Clinical Spectrum of Pediatric Optic Neuritis in Indian Children
Optic neuritis refers to inflammation of the optic nerve.
Inflammation of the optic nerve causes loss of vision usually
due to the swelling and destruction of the myelin sheath covering the optic nerve.
Direct axonal damage may also play a role in nerve loss in many cases.
The most common aetiology in adults is multiple sclerosis while that
in children is considered to be parainfectious.
Symptoms of optic neuritis include sudden loss of vision with
an afferent pupillary defect in the involved eye,
pain on movement of affected eye, and impairment
of visual functions such as color vision, contrast sensitivity and visual fields.
Typically, there is spontaneous recovery of vision and this has
been shown to get accelerated by steroids.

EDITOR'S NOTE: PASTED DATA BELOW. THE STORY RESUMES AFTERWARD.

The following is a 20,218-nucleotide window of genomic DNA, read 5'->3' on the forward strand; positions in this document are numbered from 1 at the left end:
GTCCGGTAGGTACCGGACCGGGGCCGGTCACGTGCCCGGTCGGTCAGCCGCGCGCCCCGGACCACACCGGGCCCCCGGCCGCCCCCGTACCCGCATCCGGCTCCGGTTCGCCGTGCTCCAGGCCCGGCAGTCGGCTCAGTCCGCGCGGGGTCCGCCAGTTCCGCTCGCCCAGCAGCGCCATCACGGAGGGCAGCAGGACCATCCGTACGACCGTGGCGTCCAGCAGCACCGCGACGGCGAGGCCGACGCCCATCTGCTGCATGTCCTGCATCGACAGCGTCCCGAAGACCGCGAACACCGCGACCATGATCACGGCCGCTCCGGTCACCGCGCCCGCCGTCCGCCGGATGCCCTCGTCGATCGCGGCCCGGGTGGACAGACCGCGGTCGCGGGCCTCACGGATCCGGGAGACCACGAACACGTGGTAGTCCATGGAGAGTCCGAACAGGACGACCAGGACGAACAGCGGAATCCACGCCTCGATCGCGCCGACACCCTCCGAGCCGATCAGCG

Optic neuritis affects children less commonly than adults.
Optic neuritis in children may occur as an isolated episode having,
presumably, a self-limited course and carrying no
prognostic implication with respect to the rest of the nervous system.
Other cases may be followed by development of MS,
neuromyelitis optica or Schilder’s disease.
Majority of the information about pediatric optic neuritis comes from
western literature and the data is sparse in Asian countries.
Furthermore, since optic neuritis treatment trial excluded
patients with pediatric optic neuritis, little is known about its
spectrum and outcome.
Ophthalmol Open J. 2017; 2(2): 20-26. doi: 10.17140/OOJ-2-109